By Amy Nicholson
By Amy Nicholson
By LA Weekly critics
By Zachary Pincus-Roth
By Amy Nicholson
By Amy Nicholson
By Amanda Lewis
By Amy Nicholson
When July talks about "attention" being "shameful," in one sense she's referring to the '90s indie-punk ethos that shunned "selling out," putting the nebulous notion of "cred" ahead of "mainstream" success.
"I always felt a little bit outside of that," July says. "Just the fact that even my short movies always seemed, in a way, less experimental than they could have been. I always had a feeling like, 'Well, there is weird stuff I'm trying to get across here, but it would be so pretentious to do that in, like, an extra weird way. That was my idea of, like, good politics — anyone should be able to watch this and feel like it's relevant to them. I never didn't want to make it be sort of grand, you know?"
But she's also talking about another kind of "shame." As a former counterculture feminist, July is fascinated by the way the Internet has created new venues for young women to express themselves — and a little dispirited by the fact that so much of that "expression" seems to amount to exhibitionism cheerfully geared toward a predatory male gaze. She's particularly curious about the wave of YouTube videos featuring young women dancing alone in their bedrooms.
"The whole thing of dancing on the Internet — I don't know what I would think of it if I was a young person now, but back then we would have all been, like, 'Oh, that's degrading,' or, 'Is this going to be empowering enough?' " July contemplated reaching out to these video-making girls, to see if she could connect their less-than socially conscious use of YouTube to "the Joanie4Jackie fantasy that I had. [I was] trying to figure out how to directly be, like, 'You're so close to making movies, you're obviously using cameras, you're doing it alone. I get wanting to be in it.' Yes, we [are] all making movies in our bedrooms and sharing them. It's just not quite what I pictured."
July's complicated feelings about this YouTube trend led to the subplot of The Future, in which Sophie, to compete with a younger colleague, attempts to create her own series of dancing videos. July also started the process of making the old Joanie4Jackie movies available online.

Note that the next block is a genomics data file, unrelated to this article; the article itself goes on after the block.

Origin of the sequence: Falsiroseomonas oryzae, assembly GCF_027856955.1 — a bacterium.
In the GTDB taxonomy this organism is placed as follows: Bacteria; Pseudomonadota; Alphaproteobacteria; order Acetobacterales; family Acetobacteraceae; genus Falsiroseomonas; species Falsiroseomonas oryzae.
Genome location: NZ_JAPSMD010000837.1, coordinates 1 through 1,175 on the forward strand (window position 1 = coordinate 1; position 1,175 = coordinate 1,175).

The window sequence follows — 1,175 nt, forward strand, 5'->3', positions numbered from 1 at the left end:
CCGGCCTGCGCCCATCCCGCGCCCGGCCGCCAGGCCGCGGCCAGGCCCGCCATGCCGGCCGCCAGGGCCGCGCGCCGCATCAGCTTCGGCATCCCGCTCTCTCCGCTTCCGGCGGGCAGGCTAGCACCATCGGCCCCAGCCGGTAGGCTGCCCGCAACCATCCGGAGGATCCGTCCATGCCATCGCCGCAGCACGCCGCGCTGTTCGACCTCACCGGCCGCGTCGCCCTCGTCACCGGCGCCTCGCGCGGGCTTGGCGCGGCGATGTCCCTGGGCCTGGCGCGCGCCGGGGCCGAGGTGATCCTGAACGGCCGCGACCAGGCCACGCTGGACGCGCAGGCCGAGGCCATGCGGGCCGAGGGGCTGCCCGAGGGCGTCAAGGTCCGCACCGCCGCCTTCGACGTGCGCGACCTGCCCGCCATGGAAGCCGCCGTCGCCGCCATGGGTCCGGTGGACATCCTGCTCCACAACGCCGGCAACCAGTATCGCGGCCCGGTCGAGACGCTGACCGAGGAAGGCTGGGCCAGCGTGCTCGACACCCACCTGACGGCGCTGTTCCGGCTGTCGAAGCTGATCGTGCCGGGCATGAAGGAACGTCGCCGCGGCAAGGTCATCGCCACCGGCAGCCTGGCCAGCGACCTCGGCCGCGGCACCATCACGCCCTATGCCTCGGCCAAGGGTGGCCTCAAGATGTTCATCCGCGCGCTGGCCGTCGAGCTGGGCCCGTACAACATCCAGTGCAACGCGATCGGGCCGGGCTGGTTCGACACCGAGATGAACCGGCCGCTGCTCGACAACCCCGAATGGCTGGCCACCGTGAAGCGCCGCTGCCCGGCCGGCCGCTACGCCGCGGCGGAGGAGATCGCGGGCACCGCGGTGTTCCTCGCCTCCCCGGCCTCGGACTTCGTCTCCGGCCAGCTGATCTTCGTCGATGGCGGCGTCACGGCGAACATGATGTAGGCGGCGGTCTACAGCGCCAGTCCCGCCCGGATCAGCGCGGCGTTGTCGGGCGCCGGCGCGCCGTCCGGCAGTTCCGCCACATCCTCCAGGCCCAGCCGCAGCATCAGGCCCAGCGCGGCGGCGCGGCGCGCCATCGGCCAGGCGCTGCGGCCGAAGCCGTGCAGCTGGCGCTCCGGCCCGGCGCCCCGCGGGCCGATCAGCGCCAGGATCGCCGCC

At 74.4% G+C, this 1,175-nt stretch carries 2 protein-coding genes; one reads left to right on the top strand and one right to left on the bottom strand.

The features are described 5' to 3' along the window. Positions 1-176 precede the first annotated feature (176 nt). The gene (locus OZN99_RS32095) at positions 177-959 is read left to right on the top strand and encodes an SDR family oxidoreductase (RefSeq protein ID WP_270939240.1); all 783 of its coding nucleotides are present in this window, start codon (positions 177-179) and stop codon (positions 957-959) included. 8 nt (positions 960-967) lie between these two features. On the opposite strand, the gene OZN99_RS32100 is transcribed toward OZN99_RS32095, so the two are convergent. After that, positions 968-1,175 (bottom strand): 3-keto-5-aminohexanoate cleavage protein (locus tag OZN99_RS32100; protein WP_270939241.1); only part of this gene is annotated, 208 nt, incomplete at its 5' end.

But when given the opportunity, July's sense of feminist responsibility did not compel her to conquer Hollywood just because that door was open. "My worst nightmare was being yet another woman who just makes one movie, you know?" she says. But after the success of Me and You, though she took what she refers to as the "obligatory" meetings with studios and production companies, "It was just so clear to me, like, 'Oh, that would be the route of total ruin.' "
Her ambitions were still vast — maybe too vast for the mainstream film industry. Rather than capitalize on the buzz for her first film to swiftly make another, she was determined to use her sudden higher profile to get projects in other media off the ground.
"I was actually as calculating as the next person, just not in that path," July admits. "I was, like, 'OK, now I'm going to get a good literary agent, and get a good book deal that I never would have gotten before this movie.' And you know, like, make [my audience] wider, which is what I always wanted."
July acknowledges that her undisguised hunger for attention, funneled into multiple, different types of art about a hunger for attention, can be "very embarrassing. One thing about being so self-generating and having not been discovered at, like, 25 by somebody else — there's no way to hide that I wanted this."
I ask her if she feels famous. "Well, I guess not like a real famous person, you know?"
Does anyone ever feel that way, I wonder? Even if Angelina Jolie understands that she's the most famous person ...
July interrupts. "But to her she's, like, 'Weird Angie.' She still feels really bisexual and freaky."
July acknowledges that, to some degree, her current life offers that attention that she's always desired — and she's had to actually interrogate that desire. "There was a period of time when I was doing press for the first movie, where it seemed like, 'Maybe the momentum of this will just get to a certain, like, speed and I just won't even have to be a person anymore.' Is that what happens? Is that what being famous is? You don't have to have, like, that Sunday where you're depressed and, like, not knowing what to do? And of course that so wasn't true that it seemed, like, newsworthy to me."
July says she's 5"5', but with her rail-thin frame she seems smaller, even fragile. It's a midsummer Monday morning, and she directs a cadre of burly men assigned to install her show "Eleven Heavy Things" on the lawn outside MOCA's Pacific Design Center on Melrose. When our photographer starts snapping photos of the artist in action, she pauses to fuss with her hair while checking her reflection in the window of my freshly washed Honda. Later I notice that her pants — slate gray slacks with elastic at the ankles — are being held up by a large safety pin, gathering excess fabric at her right hip.
This is much better: http://www.mrdestructo.com/201...
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